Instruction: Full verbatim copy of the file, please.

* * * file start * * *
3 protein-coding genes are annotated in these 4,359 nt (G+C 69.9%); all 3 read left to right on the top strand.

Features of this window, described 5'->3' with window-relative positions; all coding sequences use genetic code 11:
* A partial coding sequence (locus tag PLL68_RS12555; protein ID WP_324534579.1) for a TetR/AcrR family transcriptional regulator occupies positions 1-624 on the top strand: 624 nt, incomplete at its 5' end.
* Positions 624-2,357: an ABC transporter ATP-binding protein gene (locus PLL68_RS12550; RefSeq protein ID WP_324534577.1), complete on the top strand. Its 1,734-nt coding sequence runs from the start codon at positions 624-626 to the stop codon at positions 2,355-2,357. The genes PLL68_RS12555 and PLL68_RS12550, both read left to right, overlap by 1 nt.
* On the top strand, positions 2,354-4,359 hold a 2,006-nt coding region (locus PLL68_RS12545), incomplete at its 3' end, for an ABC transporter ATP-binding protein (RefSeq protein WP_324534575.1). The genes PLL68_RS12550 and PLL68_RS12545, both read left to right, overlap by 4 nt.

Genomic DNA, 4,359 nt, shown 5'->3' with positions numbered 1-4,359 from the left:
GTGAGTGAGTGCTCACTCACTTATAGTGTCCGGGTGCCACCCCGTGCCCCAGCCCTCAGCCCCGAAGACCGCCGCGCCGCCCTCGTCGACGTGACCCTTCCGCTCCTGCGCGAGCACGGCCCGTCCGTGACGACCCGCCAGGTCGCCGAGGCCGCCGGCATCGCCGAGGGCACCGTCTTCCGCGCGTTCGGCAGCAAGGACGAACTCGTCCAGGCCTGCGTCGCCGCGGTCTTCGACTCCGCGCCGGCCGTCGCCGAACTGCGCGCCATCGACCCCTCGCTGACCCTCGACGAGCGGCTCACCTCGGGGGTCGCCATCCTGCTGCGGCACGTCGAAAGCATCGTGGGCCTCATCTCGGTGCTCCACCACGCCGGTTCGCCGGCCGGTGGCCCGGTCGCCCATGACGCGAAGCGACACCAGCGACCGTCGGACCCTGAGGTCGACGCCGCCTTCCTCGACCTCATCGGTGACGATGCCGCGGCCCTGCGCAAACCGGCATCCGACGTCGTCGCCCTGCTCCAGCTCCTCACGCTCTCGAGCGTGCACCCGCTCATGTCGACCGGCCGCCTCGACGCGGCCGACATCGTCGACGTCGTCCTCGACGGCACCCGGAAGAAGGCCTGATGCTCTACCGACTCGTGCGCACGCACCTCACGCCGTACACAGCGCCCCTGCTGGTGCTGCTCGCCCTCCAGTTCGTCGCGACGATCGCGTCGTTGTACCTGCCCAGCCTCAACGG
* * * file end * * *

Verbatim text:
3 protein-coding genes are annotated in these 4,359 nt (G+C 69.9%); all 3 read left to right on the top strand.

Features of this window, described 5'->3' with window-relative positions; all coding sequences use genetic code 11:
* A partial coding sequence (locus tag PLL68_RS12555; protein ID WP_324534579.1) for a TetR/AcrR family transcriptional regulator occupies positions 1-624 on the top strand: 624 nt, incomplete at its 5' end.
* Positions 624-2,357: an ABC transporter ATP-binding protein gene (locus PLL68_RS12550; RefSeq protein ID WP_324534577.1), complete on the top strand. Its 1,734-nt coding sequence runs from the start codon at positions 624-626 to the stop codon at positions 2,355-2,357. The genes PLL68_RS12555 and PLL68_RS12550, both read left to right, overlap by 1 nt.
* On the top strand, positions 2,354-4,359 hold a 2,006-nt coding region (locus PLL68_RS12545), incomplete at its 3' end, for an ABC transporter ATP-binding protein (RefSeq protein WP_324534575.1). The genes PLL68_RS12550 and PLL68_RS12545, both read left to right, overlap by 4 nt.

Genomic DNA, 4,359 nt, shown 5'->3' with positions numbered 1-4,359 from the left:
GTGAGTGAGTGCTCACTCACTTATAGTGTCCGGGTGCCACCCCGTGCCCCAGCCCTCAGCCCCGAAGACCGCCGCGCCGCCCTCGTCGACGTGACCCTTCCGCTCCTGCGCGAGCACGGCCCGTCCGTGACGACCCGCCAGGTCGCCGAGGCCGCCGGCATCGCCGAGGGCACCGTCTTCCGCGCGTTCGGCAGCAAGGACGAACTCGTCCAGGCCTGCGTCGCCGCGGTCTTCGACTCCGCGCCGGCCGTCGCCGAACTGCGCGCCATCGACCCCTCGCTGACCCTCGACGAGCGGCTCACCTCGGGGGTCGCCATCCTGCTGCGGCACGTCGAAAGCATCGTGGGCCTCATCTCGGTGCTCCACCACGCCGGTTCGCCGGCCGGTGGCCCGGTCGCCCATGACGCGAAGCGACACCAGCGACCGTCGGACCCTGAGGTCGACGCCGCCTTCCTCGACCTCATCGGTGACGATGCCGCGGCCCTGCGCAAACCGGCATCCGACGTCGTCGCCCTGCTCCAGCTCCTCACGCTCTCGAGCGTGCACCCGCTCATGTCGACCGGCCGCCTCGACGCGGCCGACATCGTCGACGTCGTCCTCGACGGCACCCGGAAGAAGGCCTGATGCTCTACCGACTCGTGCGCACGCACCTCACGCCGTACACAGCGCCCCTGCTGGTGCTGCTCGCCCTCCAGTTCGTCGCGACGATCGCGTCGTTGTACCTGCCCAGCCTCAACGG